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While traveling through the desert for an appointment with a client, the businessman David Mann from California passes a slow and old tanker truck. The psychotic truck driver feels offended and chases David along the empty highway trying to kill him. Written by
Claudio Carvalho, Rio de Janeiro, Brazil
From the opening credits, where we see a POV of David Mann's car pulling out of his driveway off to who-knows-where, the viewer knows their in for something special. Indeed, Duel is something special. It's essentially a 90 minute chase with the occasional brief intermissions for scenery change. This could get old really quick, and indeed it does get old . . . but I can't help but watch in amazement and observe how long Spielberg kept me engaged in just two vehicles on open roads.
And interestingly enough, ten minutes after the film started boring me it recaptured my interest for the breathtaking finale.
After Duel, the Creeper truck and the semi from JoyRide are pushovers. This is the Freddy Krueger of vehicles, and the truck (not its driver) is treated as the bad guy. I particularly loved when the truck was shot in silhouette through the tunnel - beautiful and haunting composition. Also the shots where the camera pulls around Mann's car and travels parallel up along the truck simply put, 'awesome cinematography.' The high number of interesting shots (on location, no less) of the truck chasing Mann is what really drives this film forward. It takes a long time for this particular flair and flavor of film to get boring.
Dennis Weaver plays his part of David extremely well; unfortunately, I didn't much care for the spineless middle-class Joe-shmo character on the page. I think part of my dislike comes from those annoying internal monologues that were totally unnecessary. It's always been a cheap gimmick in my mind, and Weaver truly communicates those emotions without the added soundtrack. Still, despite a character that I did not like, Duel managed to keep me engaged in the story . . . strangely enough.
Earlier I spoke of brief intermissions from the chase; notice I didn't say the tension is eased up here. Spielberg finds ways to lace these breathers with suspense through the presence of the truck (still, more to do with the truck itself than the driver). And really, it's through these intermissions that we meet other (very colorful) characters who make quite an impact considering their bit parts (then again, maybe it's due to the fact that juxtaposed to an empty desert any character is colorful).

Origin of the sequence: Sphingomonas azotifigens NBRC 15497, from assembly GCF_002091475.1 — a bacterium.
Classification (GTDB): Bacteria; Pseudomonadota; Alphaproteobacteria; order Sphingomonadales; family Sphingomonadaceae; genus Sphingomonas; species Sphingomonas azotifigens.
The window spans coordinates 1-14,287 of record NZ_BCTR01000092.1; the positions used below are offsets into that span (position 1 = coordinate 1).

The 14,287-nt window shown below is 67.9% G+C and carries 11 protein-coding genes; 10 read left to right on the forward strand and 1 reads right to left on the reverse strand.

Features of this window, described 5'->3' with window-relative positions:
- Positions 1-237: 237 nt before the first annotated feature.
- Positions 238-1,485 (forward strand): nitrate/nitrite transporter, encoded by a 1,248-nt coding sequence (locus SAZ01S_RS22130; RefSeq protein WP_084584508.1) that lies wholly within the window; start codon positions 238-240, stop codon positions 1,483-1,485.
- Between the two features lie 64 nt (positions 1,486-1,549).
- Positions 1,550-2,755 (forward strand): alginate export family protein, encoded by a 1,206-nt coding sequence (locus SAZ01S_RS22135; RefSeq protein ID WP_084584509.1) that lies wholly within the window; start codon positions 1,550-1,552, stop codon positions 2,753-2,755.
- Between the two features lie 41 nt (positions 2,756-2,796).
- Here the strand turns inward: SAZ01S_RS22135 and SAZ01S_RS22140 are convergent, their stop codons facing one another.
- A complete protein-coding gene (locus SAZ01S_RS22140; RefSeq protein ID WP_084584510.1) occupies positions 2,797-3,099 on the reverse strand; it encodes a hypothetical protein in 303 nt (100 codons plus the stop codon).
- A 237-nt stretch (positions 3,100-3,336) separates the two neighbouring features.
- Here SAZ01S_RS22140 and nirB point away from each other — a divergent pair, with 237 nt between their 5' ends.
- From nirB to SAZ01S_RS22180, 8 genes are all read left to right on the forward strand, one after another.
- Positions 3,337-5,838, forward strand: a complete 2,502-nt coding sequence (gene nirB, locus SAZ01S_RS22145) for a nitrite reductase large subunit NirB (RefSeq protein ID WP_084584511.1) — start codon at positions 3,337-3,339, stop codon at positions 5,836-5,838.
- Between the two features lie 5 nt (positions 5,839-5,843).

I appreciate the lack of any real information, lack of a motive, lack of background story on Mann, very little info (if any) on Mann's destination. I do, however, think Spielberg went just a bit too far with the ambiguity; however, that's a very minor complaint that I don't care to dwell on. Sure a few points needed to be touched on more, but then again the Freddy Krueger of diesel trucks is chasing you, are you really going to stop and ask it a question?
I wish the character emotions had taken the same route instead of feeding the audience those redundant internal monologues. Oh well, there's a fun contrast for you.
In my review of T3, I wrote 'I wonder what director will be the first to direct the very first film composed solely of one action scene?' Spielberg comes pretty damn close, and the funny thing is his 60+ minutes of chase footage is more interesting than the new millennium's 10+ minute chases. Rock on Steven!
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